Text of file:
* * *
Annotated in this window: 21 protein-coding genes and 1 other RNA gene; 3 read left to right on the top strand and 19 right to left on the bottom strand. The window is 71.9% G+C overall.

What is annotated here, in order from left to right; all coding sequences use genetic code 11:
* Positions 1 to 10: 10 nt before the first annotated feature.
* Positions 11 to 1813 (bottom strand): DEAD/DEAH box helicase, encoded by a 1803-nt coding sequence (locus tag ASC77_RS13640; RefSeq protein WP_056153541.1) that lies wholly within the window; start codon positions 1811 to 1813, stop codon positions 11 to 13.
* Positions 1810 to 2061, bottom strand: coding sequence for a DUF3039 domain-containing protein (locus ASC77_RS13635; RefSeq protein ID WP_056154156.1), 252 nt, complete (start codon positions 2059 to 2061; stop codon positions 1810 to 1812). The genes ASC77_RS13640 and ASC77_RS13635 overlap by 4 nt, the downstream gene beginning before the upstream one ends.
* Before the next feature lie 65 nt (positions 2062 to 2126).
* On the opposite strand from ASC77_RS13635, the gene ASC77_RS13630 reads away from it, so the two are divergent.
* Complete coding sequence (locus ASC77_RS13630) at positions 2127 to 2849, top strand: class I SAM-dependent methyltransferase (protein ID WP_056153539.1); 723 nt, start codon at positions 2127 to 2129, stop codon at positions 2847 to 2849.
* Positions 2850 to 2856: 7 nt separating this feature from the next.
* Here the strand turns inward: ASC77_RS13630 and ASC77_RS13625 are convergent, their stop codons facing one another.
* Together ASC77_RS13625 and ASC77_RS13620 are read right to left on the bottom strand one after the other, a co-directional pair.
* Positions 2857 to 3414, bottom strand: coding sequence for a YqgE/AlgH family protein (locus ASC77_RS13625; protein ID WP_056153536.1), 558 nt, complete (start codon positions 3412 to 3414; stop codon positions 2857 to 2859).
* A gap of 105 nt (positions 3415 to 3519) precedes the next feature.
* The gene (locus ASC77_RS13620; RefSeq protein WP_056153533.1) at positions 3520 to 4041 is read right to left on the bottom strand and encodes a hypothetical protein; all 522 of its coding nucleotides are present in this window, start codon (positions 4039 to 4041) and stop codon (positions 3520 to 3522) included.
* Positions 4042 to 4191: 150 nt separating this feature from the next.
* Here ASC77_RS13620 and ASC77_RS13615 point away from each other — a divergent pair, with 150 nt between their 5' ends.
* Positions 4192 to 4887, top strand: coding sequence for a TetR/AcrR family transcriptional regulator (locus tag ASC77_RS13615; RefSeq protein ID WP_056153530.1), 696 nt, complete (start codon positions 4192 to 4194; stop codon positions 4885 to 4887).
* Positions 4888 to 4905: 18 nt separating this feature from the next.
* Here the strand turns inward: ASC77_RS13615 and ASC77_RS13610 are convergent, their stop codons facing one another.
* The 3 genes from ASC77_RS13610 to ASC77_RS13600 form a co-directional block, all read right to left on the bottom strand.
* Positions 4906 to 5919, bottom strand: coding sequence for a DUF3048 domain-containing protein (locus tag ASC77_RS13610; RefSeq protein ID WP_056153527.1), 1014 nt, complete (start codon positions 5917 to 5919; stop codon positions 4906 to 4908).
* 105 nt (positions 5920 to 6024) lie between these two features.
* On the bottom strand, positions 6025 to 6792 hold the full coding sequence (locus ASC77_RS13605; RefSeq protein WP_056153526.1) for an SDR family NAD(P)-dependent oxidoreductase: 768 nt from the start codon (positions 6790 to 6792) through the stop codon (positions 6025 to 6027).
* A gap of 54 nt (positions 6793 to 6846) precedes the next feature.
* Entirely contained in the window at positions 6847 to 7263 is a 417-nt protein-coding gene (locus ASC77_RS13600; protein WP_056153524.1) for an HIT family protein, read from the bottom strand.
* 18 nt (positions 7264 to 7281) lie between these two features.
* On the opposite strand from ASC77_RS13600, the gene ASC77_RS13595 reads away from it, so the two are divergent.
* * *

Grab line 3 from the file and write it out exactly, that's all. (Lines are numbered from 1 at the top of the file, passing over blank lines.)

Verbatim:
* Positions 1 to 10: 10 nt before the first annotated feature.